Also while reading her notes, I kept thinking “She writes like Hadrian!” which is yet another testament to her skill in transmitting, through the centuries, the Emperor’s Voice.
*It’s a common thought to look into the past and think of people partaking in acts we now deem immoral and excuse them as a “man/woman of their times”. This is true of course. But it generally ignores the fact that even in their times (and before), there was critics and dissenters to these societally approved acts. Not all Greeks and Romans (including Plato!) were so comfortable with man-boy sexual relationships.
Likewise, we already partially excuse moderate racism/homophobia/sexism in early-mid 20th century people — especially writers we like. This does a disservice to the many men and women of their times who did not think as they did, and already knew many widely accepted notions were wrong.
Sad to say, since I received this for free from Goodreads, but this is just not a very good book. The characters are two-bit stereotypes, the sense of place and setting is unconvincing, the writing is dull, and I came to find myself zoning out on the bus, listening in to other peoples’ conversations — addiction, rental prices, who’s dating who — rather than return to this novel’s overpowering blandness.
Tooly, an American running a nigh-insolvent bookstore in rural Wales, is suddenly thrust back into the mystery of her past, which involved several irresponsible adult caretakers she was on a first-name basis with as a ten year old, and no “Mom” nor “Dad” in sight. The novel is split between 1988, 1999, and 2011, across Wales, New York City, Bangkok, Greece, and a few other minor locales, all of which are largely indistinguishable (but more on that later).
Tooly ends up searching for an explanation of her real parents, and for another character from her convoluted past: a predatory Canadian hipster named “Venn”. Venn has been transparently playing and manipulating Tooly since her childhood, though she is oblivious to this and worships the ground he walks on. Here is where the poor characterization takes hold. Incredibly charismatic but terribly manipulative people do exist — and thrive. But Venn, with all his high-minded speeches and beard-splitting grins, is entirely unconvincing. We have to rely on Rachman to tell, instead of show, how charming Venn is. The result is that we find Tooly foolish to trust him since there’s no reason for us to find Venn particularly compelling.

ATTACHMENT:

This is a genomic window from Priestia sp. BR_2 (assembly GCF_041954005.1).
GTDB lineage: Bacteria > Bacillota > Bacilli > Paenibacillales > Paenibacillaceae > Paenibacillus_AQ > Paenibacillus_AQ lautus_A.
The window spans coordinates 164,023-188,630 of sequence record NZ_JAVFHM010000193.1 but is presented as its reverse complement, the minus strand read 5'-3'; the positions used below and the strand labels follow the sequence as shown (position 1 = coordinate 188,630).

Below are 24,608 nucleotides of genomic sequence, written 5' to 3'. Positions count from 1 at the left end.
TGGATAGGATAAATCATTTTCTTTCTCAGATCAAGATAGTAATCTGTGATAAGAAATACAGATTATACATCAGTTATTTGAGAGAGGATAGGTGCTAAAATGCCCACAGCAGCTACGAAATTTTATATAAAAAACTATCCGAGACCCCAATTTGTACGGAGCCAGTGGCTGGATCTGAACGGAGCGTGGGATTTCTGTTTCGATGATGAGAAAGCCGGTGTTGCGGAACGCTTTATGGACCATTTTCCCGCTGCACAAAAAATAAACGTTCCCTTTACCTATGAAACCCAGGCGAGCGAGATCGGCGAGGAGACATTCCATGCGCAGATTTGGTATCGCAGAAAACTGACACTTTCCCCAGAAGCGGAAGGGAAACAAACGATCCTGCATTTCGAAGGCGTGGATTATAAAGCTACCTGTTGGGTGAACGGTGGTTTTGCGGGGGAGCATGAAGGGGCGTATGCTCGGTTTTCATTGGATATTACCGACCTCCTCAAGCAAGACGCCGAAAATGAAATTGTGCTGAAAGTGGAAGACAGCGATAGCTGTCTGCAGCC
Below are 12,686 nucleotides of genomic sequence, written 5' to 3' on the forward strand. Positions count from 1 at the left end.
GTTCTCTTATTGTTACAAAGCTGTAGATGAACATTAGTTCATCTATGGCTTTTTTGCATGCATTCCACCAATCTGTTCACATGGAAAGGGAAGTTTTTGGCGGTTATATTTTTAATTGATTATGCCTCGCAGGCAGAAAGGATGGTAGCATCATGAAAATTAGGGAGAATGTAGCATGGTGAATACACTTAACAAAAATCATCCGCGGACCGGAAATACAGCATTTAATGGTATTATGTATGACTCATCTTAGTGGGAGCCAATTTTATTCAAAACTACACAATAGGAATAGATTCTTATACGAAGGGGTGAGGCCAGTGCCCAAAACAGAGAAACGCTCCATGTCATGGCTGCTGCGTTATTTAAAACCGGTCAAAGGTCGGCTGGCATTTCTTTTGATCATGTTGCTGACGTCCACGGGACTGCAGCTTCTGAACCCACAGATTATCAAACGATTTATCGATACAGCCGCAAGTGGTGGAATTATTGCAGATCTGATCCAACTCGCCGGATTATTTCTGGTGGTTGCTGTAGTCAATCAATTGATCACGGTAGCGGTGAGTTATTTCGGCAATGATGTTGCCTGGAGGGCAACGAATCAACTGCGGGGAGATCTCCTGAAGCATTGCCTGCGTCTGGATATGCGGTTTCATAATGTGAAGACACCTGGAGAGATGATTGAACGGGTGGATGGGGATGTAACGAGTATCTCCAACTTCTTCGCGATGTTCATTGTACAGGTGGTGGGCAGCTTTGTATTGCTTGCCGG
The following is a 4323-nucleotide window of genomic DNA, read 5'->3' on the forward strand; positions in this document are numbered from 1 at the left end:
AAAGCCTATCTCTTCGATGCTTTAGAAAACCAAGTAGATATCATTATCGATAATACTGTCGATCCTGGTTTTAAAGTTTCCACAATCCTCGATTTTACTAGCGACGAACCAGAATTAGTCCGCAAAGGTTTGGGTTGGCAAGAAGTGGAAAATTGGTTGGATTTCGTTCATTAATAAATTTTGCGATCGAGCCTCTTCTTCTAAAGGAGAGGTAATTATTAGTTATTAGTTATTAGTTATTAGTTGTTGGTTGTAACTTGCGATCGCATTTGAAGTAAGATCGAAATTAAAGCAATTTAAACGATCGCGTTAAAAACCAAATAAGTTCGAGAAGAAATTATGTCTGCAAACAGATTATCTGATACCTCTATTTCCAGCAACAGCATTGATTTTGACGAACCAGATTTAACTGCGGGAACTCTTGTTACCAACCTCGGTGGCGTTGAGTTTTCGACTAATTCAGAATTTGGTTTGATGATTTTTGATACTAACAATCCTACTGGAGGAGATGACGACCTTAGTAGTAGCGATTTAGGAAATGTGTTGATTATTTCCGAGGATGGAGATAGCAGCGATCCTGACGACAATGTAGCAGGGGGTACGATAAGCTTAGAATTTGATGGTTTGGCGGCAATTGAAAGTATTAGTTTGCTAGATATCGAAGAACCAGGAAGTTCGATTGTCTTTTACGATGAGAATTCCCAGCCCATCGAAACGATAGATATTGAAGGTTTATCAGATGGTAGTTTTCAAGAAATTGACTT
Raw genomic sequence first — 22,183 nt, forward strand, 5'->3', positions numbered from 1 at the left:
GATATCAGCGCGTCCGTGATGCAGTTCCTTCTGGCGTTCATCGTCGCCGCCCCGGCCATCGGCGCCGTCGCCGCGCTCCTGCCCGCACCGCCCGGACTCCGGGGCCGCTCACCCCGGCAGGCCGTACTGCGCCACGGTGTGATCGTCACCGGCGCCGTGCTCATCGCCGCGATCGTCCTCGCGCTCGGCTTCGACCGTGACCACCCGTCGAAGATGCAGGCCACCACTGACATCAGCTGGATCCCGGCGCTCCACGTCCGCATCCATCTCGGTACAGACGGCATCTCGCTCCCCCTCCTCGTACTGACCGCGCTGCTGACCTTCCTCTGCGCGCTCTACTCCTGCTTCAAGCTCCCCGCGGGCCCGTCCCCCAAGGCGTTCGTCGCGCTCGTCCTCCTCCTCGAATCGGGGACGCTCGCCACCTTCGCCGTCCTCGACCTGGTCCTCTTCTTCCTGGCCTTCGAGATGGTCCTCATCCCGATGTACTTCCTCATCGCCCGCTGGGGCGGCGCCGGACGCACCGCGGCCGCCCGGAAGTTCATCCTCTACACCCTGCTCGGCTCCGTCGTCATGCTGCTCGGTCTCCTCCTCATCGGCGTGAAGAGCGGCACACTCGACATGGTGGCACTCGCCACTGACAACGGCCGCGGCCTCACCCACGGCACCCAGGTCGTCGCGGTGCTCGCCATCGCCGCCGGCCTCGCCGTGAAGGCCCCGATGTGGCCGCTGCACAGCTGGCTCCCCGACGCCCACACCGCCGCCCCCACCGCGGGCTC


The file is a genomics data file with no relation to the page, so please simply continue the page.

The Tooly-Venn relationship also ties into a troubling theme that runs through the novel; there’s multiple women who seem to be staying with/pursuing men who are awful to, or terrible for them. This includes a college professor whose boyfriend and later husband happens to be a student whose every element of description is used to accentuate how much of a giant asshole he is. Which is a problem unto itself. And a common one at that — several characters are just types, not people. The overworked lawyer who ignores his family. The washed up cougar who now hates young women prettier than she. The unbelievably cruel principal who authenticates our protagonist as true outsider.
The thing about these globetrotting novels, even the ones that don’t even get the locations right, is that they need a stellar handle on setting. You need to feel like you’re there. Or at least be awed or fearful of this strange locale. The Rise & Fall of Great Powers fails spectacularly. Each city is dull and flavorless and might as well be the same blank urban void. Bangkok has prostitutes, I guess*. And Wales has horses. New York city is established by name dropping locations everyone knows (Oh look, it’s the Empire State Building!). Minor details are misses as well. Describing the squalor of a college boy’s NYC apartment, it’s mentioned that the roommates avoid the shower and wash in the “basin”, which is an immediate tell that the author is not American, and it’s kind of baffling that this wasn’t caught in editing**. For any non-American wondering, we call it a sink.
Towards the very end, I did get somewhat invested in the story and came to care for Tooly, which is why I rated this two stars instead of one on Goodreads. And by “the very end”, I mean the last 20-30 pages and not the last page itself which involved an unfortunate and silly change of perspective.